Over time, the field lines can become so severely twisted that they suddenly realign in an explosive release of energy and pinched off magnetic field lines. These magnetized energetic flourishes carry enormous amounts of energy out into space and are called solar flares. Occasionally, solar flares can be so energetic that they rip large chunks of mass off of the sun with them, sending piping hot plasma hurtling through space. This is called a coronal mass ejection, or CME. Solar flares and CMEs can both affect Earth's magnetic field in important ways, like disrupting the D layer in our own ionosphere, which in turn causes radio wave propagation decay and radio blackouts. They can also fry delicate electronic equipment in orbit as they pass over the poles (where energetic particles are deflected towards).
But the sun's strange magnetic fields are even stranger, because every 11 years the magnetic poles on the sun flip sides! It's not known exactly why this happens, but it is thought to occur as an emergent property of the chaotic twisting and turning of the magnetic field lines near the surface. So every 11 years the chaotic twisted field lines smooth themselves out and become orderly. When this happens, there are fewer bundles and filaments of field lines erupting from the surface. This means fewer sunspots, fewer flares and fewer CMEs. This time is known as a solar minimum. But in the periods between nice orderly magnetic field lines and a well-defined north and south magnetic pole, the order dissolves into a bubbling frantic mess of wayward field lines like a tangled ball of yarn. This time of increased solar activity is known as the solar maximum.
The size of the maxima and minima also wax and wane over time in somewhat unpredictable ways. This most recent solar maximum was the weakest in a hundred years. And while it looks random, it seems to fit a larger scale periodic change in sun cycle activity--the cause of which remains tantalizingly unknown.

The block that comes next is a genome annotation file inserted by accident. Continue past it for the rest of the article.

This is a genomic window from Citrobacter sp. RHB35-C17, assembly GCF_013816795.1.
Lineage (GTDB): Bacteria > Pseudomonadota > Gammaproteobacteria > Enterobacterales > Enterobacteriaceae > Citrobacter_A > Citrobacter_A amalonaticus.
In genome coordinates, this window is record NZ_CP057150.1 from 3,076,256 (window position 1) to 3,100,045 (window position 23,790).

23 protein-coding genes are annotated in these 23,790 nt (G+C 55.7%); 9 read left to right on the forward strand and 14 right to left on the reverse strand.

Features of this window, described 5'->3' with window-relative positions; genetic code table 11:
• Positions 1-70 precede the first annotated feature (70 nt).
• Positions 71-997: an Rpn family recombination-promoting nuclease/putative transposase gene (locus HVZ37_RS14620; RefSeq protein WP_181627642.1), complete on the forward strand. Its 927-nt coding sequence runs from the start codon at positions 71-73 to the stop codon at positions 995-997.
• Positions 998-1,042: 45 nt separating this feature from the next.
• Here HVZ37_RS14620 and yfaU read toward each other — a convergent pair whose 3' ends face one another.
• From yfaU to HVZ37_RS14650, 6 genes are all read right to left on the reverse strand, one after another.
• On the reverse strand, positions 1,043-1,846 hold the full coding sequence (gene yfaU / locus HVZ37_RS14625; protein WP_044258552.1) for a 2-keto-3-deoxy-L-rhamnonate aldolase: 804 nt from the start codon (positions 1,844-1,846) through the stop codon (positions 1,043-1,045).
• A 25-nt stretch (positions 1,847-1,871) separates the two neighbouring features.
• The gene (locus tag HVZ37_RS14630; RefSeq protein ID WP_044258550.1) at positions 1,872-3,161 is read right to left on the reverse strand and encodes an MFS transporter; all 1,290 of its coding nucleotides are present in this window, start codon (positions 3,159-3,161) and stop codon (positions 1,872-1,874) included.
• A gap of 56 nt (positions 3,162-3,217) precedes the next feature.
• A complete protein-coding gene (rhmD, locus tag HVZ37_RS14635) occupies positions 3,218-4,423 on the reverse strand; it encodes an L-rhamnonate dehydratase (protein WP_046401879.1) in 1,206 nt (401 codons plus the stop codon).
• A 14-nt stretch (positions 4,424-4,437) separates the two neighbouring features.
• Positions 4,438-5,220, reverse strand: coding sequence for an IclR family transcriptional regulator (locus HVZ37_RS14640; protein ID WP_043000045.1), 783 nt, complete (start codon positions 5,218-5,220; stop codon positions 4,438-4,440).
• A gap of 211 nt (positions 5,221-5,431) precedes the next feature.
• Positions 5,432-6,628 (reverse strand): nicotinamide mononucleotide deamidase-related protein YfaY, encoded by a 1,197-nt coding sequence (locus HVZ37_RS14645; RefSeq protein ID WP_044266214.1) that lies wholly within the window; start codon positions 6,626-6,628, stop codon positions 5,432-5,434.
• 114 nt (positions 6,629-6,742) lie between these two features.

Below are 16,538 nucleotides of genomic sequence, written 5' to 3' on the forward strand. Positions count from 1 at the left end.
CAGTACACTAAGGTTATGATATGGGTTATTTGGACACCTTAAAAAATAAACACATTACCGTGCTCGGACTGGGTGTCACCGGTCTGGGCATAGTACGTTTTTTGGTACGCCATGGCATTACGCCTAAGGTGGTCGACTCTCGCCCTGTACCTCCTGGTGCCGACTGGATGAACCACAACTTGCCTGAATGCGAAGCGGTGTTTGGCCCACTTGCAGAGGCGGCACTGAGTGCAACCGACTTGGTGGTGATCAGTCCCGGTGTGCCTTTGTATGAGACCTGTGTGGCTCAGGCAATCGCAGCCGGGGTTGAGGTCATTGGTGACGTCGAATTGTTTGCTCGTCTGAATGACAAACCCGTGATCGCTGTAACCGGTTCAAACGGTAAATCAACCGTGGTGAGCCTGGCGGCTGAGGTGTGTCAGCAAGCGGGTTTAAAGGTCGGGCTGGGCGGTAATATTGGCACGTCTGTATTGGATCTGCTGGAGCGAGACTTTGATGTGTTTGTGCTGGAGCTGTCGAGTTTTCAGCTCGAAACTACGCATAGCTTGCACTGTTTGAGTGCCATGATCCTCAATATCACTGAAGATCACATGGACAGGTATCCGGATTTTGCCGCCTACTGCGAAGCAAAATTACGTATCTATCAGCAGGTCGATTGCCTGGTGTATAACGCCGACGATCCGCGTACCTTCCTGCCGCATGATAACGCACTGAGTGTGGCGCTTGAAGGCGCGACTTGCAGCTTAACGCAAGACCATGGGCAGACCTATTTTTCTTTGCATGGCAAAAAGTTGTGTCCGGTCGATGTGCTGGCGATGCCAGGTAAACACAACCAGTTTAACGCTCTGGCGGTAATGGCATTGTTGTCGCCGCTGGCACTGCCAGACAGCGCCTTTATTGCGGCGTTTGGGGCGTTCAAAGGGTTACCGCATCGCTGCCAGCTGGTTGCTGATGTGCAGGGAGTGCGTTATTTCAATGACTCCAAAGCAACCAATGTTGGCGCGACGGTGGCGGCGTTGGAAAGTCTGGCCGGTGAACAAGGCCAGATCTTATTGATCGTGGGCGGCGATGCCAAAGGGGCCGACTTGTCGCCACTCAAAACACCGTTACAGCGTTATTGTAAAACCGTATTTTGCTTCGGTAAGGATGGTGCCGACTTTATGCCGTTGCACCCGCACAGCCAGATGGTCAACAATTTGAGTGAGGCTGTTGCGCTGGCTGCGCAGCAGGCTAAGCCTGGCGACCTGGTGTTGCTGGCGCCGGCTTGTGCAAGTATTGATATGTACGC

Why is any of this important? Many reasons. From a purely scientific standpoint, understanding the workings of the sun will help us understand how stars form, evolve and eventually die. But from a more practical standpoint, being able to predict solar activity will better prepare us for interplanetary travel. Outside of Earth's protective magnetosphere, astronauts would be exposed to a lot more radiation from the sun (commonly known as "solar wind" or "space weather") and even worse, galactic cosmic rays (GCRs, highly damaging radiation from distant supernovae). And while it may seem like a solar minimum would be a good time to travel, we can shield against solar wind pretty well and we cannot shield against GCRs as easily. So ironically, a solar maximum may offer a protective boost to the magnetic field around the solar system and deflect more GCRs. This does not bode well for a trip to Mars as we seem to be heading into a grand minimum.
It seems ironic that we know so little about the sun when it's the most prominent object in the sky. But we're learning more all the time. In a way, it's a little sad to be stripping the sun of its secrets. What at one time seemed like a god--the perfect, unblemished, unchanging sun--is finally having its delicate insides exposed and now we can see it for what it really is--sunspots and all.